Editors' ChoiceCANCER

Immunotherapy—the forest and the trees

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Science  03 Mar 2017:
Vol. 355, Issue 6328, pp. 921-922
DOI: 10.1126/science.355.6328.921-d

The clinical success of cancer immunotherapy has been both gratifying and perplexing to immunologists. One unsolved mystery is why fewer than 20% of cancer patients respond to this treatment. Spitzer et al. hypothesized that immune cells influencing the efficacy of immunotherapy reside outside the tumor microenvironment, the focus of most previous research. They used mass cytometry to assess system-wide immune responses that contribute to antitumor immunity in mice treated with immunotherapy. They found that CD4 T cells in peripheral tissues continued to proliferate after tumor rejection and were required for protection against new tumors. These results raise the possibility that therapies exploiting the antitumor activity of CD4 T cells may benefit cancer patients who do not respond to existing immunotherapies.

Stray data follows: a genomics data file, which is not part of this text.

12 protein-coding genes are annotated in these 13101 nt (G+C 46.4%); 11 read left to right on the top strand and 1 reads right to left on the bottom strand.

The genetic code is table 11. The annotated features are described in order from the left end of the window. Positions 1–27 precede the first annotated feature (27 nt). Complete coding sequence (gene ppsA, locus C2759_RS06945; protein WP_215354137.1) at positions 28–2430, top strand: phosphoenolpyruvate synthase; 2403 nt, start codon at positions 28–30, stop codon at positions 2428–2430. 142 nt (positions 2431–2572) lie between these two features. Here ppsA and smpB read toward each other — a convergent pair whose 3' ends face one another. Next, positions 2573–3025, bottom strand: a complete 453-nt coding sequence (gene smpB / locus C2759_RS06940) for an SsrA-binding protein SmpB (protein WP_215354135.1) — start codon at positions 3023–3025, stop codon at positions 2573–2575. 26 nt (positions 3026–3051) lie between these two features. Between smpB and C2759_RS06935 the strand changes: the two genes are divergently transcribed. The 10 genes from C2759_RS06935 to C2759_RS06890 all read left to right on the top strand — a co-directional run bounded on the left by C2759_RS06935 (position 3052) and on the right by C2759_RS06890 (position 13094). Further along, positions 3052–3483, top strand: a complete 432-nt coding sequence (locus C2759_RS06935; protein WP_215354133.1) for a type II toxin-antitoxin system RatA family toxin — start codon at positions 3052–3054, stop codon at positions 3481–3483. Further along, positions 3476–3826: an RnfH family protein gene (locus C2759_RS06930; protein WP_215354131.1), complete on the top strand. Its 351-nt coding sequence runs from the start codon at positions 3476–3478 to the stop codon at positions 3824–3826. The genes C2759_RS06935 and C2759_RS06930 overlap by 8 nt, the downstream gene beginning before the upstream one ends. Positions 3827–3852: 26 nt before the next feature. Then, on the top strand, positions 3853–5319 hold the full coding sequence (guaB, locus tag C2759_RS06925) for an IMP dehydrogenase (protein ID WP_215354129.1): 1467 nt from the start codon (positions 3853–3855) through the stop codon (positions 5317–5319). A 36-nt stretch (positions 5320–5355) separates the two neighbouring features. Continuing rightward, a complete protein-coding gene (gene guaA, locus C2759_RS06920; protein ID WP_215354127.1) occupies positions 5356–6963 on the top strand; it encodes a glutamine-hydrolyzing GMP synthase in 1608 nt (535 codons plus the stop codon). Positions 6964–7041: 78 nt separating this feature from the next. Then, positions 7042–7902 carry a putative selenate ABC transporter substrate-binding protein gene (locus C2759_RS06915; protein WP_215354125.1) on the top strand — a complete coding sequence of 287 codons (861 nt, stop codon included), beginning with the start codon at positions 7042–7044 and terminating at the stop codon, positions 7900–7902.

Cell 168, 487 (2017).

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